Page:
Roy Lukes: Bird Migration

When but in the middle of the merry month of May can you expect to see dazzling male indigo buntings, Baltimore orioles, rose-breasted grosbeaks, scarlet tanagers and brilliant yellow American goldfinches at your feeders and birdbaths all at the same time?

Trilliums carpet the woods, blossoming serviceberry trees decorate many roadsides and almost overnight the hardwood trees have leafed out in their finest greenery. Little wonder that this welcome fifth month of the year ranks as the favorite of so many Wisconsinites.

Hardly an early morning or evening passes without some bird sightings surpassing those of previous days. A few weeks ago we had 24 white-throated sparrows in the front yard, all enjoying millet and sunflower seeds. Now most have moved on to set up their nesting sites in parts of Door County and places farther to the north.

The song of the rose-breasted grosbeak is one of our favorites. Photo by Roy Lukes.

The song of the rose-breasted grosbeak is one of our favorites. Photo by Roy Lukes.

Few summer bird songs move me more than the rollicking sound of the male rose-breasted grosbeak. They have nested in our wood for all 33 years that we have lived here. Undoubtedly a lot of people look at the birds spending the summer in their yards as “their” birds, like orioles, catbirds and the rose-breasted grosbeaks, even though these species may live here for no more than four or five months of the year.

These birds along with dozens of other species head for areas to the south during the fall, leaving us to generally forget about them until the following spring. Upland sandpipers and bobolinks may head for Argentina while the ovenbird and other warblers may winter in some of the Central American countries.

It is very likely that many people believe that the returning birds here in spring simply look around, find an appropriate nesting site, and take up summer quarters. The search for suitable habitats is true when the birds return to their wintering niches in Latin America. However, they do not nest but just spend the “off-season” staying alive, finding good food sources and shelter.

Now suppose that a warbler will return to a 160-acre piece of land in Brazil, along with quite a few other birds that also lived in that same area the previous winter only to find that in the meantime the entire 160 acres of forest had been cut down. Cleared! Well, that’s easily solved. Simply go to the next woods you find and stay there instead for the duration of the winter.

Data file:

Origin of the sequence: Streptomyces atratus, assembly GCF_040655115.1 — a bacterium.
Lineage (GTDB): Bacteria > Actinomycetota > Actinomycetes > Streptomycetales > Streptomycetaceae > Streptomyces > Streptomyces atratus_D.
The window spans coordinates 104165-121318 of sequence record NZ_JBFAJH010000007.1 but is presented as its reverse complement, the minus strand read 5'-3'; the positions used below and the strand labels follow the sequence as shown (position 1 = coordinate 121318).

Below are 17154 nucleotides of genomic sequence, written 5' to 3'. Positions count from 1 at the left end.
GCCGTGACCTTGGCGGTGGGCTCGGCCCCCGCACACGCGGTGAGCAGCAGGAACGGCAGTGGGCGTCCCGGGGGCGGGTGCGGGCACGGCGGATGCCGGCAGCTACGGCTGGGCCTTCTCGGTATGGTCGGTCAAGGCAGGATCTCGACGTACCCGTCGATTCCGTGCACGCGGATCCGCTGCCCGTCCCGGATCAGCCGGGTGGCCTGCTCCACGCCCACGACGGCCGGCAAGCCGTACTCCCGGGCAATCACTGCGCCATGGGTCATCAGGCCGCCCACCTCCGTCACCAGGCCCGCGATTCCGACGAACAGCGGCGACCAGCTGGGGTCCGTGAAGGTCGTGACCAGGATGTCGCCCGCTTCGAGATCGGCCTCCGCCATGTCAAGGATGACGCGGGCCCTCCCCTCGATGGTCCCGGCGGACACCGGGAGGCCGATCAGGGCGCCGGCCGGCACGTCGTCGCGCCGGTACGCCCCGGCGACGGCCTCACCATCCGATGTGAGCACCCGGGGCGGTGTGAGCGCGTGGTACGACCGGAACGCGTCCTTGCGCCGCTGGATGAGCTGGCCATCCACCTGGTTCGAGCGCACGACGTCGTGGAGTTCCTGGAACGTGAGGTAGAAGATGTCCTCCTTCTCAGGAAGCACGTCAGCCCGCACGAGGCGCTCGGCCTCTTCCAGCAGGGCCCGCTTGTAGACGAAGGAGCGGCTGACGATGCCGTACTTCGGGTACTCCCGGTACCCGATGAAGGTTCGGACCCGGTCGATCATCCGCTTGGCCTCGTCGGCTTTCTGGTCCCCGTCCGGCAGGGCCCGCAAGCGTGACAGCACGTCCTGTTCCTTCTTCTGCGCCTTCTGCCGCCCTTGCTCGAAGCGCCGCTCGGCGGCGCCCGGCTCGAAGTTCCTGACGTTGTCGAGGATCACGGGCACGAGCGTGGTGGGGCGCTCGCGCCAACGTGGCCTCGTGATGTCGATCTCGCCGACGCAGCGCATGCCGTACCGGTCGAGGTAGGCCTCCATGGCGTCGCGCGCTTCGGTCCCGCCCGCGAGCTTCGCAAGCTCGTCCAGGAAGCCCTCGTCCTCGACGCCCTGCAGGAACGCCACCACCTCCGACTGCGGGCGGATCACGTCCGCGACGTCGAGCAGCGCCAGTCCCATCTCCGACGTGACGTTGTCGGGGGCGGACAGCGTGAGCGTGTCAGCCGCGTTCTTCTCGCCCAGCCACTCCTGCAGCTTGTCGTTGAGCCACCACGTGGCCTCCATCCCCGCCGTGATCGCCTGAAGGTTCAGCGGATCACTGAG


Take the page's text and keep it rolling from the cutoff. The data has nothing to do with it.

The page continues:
These birds would be in for a rude surprise. You see, many species of birds are just as territorial on their wintering grounds as on their nesting grounds, plus the fact that many of them are eight times more concentrated in numbers on their winter territories than on their nesting grounds. What happens is that a lot of these homeless birds become wanderers eventually yielding to starvation or predation.

In case you doubt that a 160-acre forest would be cleared from one spring to the following winter, the answer is that an area equivalent to 62,500 160-acre plots of forest is cleared in Latin America every year. That’s 10 million acres.

This stuns people into wondering what will become of some of these long-distance migrators that spend several months of each year south of the continental U.S., birds including the scarlet tanager, ovenbird, indigo bunting, gray catbird, Baltimore oriole, veery and great crested flycatcher. The answer is that their numbers will steadily decrease.

A plausible question to follow is, “Why has one-half of the natural vegetation in Central and South America been converted to upland and pasture in the past 50 years?” Obviously the tremendous growth of the population of people is the primary reason for this unbelievably rapid rate of deforestation.

This frightening pace of land clearing is directly related to an increasing demand in the U.S. for timber and beef. Think of Central or South American beef cattle the next time you bite into a typical fast-food hamburger because most likely that’s where it came from.

Another very bothersome point is the fact that in the tropical rain forest nearly all of the nutrients are locked up in the trees. Very little is in the soil. About the only way to return some of the nutrients to the soil is to burn the cleared trees. This “new” soil will support pasture or crops for about three years at most before those who have used it are forced to clear more land and start all over. One wonders what effect on worldwide weather systems this massive forest destruction will produce in the near future.

I can just imagine some South American entrepreneur, backed by U.S. money, screaming, “Go look in the mirror, you pious, self-proclaimed perfectionists, and you’ll see another culprit. What are you doing to help the total situation?”

We look around the countryside to see that our own 20-, 40- and 80-acre woodlands are being hacked and reduced into smaller and smaller pieces, divided by more roads, shopping malls, resorts, home sites – and the list goes on. Fragmentation of the once relatively undisturbed woods is indeed playing havoc with dozens of species of nesting birds. More and more I am convinced that we are living in an increasingly complicated world.

How desperately we need worldwide cooperation while we re-evaluate and adjust our lifestyles and get our own houses in order.

With this thought I want to highlight that this Saturday, May 14, is International Migratory Bird Day. It is sponsored by Environment for the Americas (EFTA), and promotes an international program emphasizing the approximately 350 species of migratory birds traveling through the Americas. This year celebrates the 100th anniversary of the Migratory Bird Treaty of Canada, the United States and Mexico to protect our shared migratory birds.

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